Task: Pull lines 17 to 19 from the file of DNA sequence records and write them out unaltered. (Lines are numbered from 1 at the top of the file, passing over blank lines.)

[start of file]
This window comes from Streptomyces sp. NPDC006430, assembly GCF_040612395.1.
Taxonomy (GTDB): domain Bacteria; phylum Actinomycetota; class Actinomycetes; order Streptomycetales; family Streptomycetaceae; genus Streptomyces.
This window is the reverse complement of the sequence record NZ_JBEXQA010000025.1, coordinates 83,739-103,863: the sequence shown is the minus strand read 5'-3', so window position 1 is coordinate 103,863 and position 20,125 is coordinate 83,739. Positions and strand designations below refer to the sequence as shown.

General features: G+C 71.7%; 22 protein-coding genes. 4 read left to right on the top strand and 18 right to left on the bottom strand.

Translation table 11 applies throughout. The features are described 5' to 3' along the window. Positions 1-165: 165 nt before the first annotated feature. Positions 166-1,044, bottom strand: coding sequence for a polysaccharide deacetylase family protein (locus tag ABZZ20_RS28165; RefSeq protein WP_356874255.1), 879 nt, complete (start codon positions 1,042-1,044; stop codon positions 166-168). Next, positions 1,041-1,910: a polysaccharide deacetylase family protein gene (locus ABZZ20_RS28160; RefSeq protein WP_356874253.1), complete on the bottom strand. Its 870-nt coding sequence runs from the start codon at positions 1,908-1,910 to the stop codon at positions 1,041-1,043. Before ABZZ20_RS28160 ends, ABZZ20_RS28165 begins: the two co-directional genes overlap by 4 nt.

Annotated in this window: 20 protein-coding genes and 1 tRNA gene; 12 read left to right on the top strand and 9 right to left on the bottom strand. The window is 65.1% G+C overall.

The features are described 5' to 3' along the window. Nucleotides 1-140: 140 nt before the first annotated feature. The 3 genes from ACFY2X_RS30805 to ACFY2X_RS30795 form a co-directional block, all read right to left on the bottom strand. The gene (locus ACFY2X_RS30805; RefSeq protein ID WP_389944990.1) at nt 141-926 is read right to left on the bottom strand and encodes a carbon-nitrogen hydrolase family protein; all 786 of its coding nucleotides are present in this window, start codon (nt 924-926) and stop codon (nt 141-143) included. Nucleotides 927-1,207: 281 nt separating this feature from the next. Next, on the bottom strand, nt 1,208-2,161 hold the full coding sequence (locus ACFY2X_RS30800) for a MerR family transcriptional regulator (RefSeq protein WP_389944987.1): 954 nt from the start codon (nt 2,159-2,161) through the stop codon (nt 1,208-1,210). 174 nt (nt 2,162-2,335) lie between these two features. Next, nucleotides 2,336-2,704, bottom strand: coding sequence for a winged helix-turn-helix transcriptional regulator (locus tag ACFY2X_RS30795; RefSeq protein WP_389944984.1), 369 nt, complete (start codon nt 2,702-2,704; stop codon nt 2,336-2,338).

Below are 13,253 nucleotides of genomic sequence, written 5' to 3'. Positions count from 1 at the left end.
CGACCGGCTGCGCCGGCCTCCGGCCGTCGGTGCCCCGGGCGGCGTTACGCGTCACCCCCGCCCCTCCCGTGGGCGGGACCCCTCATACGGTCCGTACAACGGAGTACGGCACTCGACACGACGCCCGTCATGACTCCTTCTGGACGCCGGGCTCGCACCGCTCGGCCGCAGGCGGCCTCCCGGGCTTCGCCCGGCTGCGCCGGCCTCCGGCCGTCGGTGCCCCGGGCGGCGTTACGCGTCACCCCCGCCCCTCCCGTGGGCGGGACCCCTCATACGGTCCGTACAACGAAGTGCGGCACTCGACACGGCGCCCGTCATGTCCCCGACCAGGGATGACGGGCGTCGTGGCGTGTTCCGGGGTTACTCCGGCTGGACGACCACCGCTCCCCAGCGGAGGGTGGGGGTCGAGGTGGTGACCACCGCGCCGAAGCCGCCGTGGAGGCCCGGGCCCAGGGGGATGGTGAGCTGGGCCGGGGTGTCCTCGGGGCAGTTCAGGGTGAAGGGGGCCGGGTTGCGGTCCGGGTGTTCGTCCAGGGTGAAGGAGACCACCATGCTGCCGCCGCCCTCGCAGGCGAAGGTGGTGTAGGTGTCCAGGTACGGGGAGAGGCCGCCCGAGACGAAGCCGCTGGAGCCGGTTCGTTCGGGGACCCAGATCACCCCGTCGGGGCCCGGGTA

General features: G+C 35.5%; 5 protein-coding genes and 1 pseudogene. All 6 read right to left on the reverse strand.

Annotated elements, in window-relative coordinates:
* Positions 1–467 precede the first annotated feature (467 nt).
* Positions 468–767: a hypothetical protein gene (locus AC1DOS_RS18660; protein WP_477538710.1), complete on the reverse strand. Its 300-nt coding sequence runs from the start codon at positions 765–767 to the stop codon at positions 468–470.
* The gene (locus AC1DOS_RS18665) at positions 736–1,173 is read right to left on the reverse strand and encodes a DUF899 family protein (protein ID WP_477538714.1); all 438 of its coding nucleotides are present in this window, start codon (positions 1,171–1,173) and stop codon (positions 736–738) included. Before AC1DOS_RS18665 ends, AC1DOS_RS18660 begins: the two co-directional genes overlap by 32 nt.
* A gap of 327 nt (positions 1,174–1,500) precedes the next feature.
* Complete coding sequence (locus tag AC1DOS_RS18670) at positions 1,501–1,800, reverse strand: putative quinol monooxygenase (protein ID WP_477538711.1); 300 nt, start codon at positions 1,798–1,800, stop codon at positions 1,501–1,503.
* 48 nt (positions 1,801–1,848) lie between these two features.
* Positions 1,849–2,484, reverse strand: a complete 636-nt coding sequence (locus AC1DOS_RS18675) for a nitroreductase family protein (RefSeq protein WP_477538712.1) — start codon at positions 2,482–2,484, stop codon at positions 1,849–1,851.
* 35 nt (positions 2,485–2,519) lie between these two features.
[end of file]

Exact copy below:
* 48 nt (positions 1,801–1,848) lie between these two features.
* Positions 1,849–2,484, reverse strand: a complete 636-nt coding sequence (locus AC1DOS_RS18675) for a nitroreductase family protein (RefSeq protein WP_477538712.1) — start codon at positions 2,482–2,484, stop codon at positions 1,849–1,851.
* 35 nt (positions 2,485–2,519) lie between these two features.